Issues in Japanese Law

Subject LAWS40013 (2011)

Note: This is an archived Handbook entry from 2011.

Credit Points: 12.50
Level: 4 (Undergraduate)
Dates & Locations:

This subject has the following teaching availabilities in 2011:

February, Parkville - Taught on campus.
Pre-teaching Period Start not applicable
Teaching Period not applicable
Assessment Period End not applicable
Last date to Self-Enrol not applicable
Census Date not applicable
Last date to Withdraw without fail not applicable

The subject is taught in intensive mode in the summer term.

Timetable can be viewed here. For information about these dates, click here.
Time Commitment: Contact Hours: The subject is taught in intensive mode in the summer term.
Total Time Commitment: 100 hours.

Legal Method and Reasoning; Principles of Public Law; Torts; Legal Theory; or in each case their equivalents.

Corequisites: None.
Recommended Background Knowledge: None.
Non Allowed Subjects: None.
Core Participation Requirements: For the purposes of considering requests for Reasonable Adjustments under the Disability Standards for Education (Cwth 2005), and Students Experiencing Academic Disadvantage Policy, academic requirements for this subject are articulated in the Subject Description, Subject Objectives, Generic Skills, and Assessment Requirements of this entry.

The University is dedicated to providing support to those with special requirements. Further details on the disability support scheme can be found at the Disability Liaison Unit website:


Ms Stacey Steele


Melbourne Law School Student Centre
Tel: +61 3 8344 4475
Subject Overview:

Japan is a large creditor nation and its legal system has presented a regulatory and organisational blueprint for developing countries, particularly in Asia. Yet its government is actively seeking economic and social reform through legislative means. This makes it an exciting and challenging time to study Japanese law.

In this subject, we will unpack the stereotypes about Japanese law as we explore topics such as: the periodic adaptation of Japanese law to new challenges; nationality law and demands for new civil rights; expectations of gender and racial equity; dispute resolution and contracting; Japan's use of the death penalty; and the failures and successes of commercial law reform. The subject also considers how you might use your law degree to practise in Japan and the framework regulating practice by non-Japanese in one of the world's largest demand economies for legal services.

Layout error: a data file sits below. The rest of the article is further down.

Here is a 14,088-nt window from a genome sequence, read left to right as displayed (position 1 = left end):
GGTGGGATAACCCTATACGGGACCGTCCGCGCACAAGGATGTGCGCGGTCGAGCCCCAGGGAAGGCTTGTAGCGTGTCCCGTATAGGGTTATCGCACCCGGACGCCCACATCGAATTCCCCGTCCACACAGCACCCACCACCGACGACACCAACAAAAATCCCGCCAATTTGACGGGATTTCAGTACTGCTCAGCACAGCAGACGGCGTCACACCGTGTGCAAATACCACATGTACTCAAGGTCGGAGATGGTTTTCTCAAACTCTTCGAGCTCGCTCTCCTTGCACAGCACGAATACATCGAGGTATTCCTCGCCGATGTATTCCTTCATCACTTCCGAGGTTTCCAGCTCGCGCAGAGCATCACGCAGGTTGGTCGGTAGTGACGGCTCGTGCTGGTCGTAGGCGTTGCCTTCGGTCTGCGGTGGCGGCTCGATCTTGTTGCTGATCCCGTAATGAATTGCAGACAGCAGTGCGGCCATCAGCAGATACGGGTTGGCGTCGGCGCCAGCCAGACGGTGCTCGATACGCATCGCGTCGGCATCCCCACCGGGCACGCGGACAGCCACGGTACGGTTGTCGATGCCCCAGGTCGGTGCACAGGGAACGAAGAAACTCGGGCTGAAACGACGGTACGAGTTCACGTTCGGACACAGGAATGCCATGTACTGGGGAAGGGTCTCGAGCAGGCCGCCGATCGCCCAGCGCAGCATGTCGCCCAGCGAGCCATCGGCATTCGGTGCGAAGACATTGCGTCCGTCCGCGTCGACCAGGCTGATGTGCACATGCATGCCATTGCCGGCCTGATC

Based around a range of English language resources, the subject uses lecturers, seminars, class discussion, hypothetical problems, film, documentaries and the Internet to get inside Japanese law. It offers a stimulating opportunity to consider foreign and comparative law issues in an Asian legal system context.

Note: The essay in this subject is regarded as a substantial piece of legal writing for honours purposes.


The objectives of this subject are to assist students to develop the following skills:

  • Be familiar with writing on a range of areas of Japanese law and society;
  • Understand debates about Japanese legal and business structures, community and economic organisation; and
  • Be able to find and use civil law statutes and cases in English (and if you have Japanese language skills, in Japanese).

If the enrolment is less than 50 students:
A research assignment of 5,000 words, 100% (due end of semester) or a final examination of three hours, 100%


If the enrolment is more than 50 students:
A final examination of three hours, 100%.

Prescribed Texts:

Printed materials will be available from the Melbourne Law School.

Breadth Options:

This subject is not available as a breadth subject.

Fees Information: Subject EFTSL, Level, Discipline & Census Date
Generic Skills:

On completion of the subject, students should have developed the following generic skills:

  • Attitudes towards knowledge that include valuing truth, openness to new ideas and ethics associated with knowledge creation and usage;
  • The capacity for close reading and analysis of a range of sources;
  • The capacity for critical and independent thought and reflection;
  • The capacity to solve problems, including through the collection and evaluation of information;
  • The capacity to communicate, both orally and in writing;
  • The capacity to plan and manage time;
  • The capacity to participate as a member of a team;
  • Intercultural sensitivity and understanding.

In addition, on completion of the subject, students should have developed the following skills specific to the discipline of law:

  • Be able to formulate and discuss your own view about the role of law in another country;
  • For those students writing an essay, be able to formulate a research essay topic and execute a piece of critical, sustained, effective and researched writing about law in Japan; and
  • For those students taking the exam, use critical perspectives to analyse a range of texts including case studies, commentary and legislation and create structured and effective legal analyses and arguments to solve hypothetical fact scenarios relating to law in Japan.

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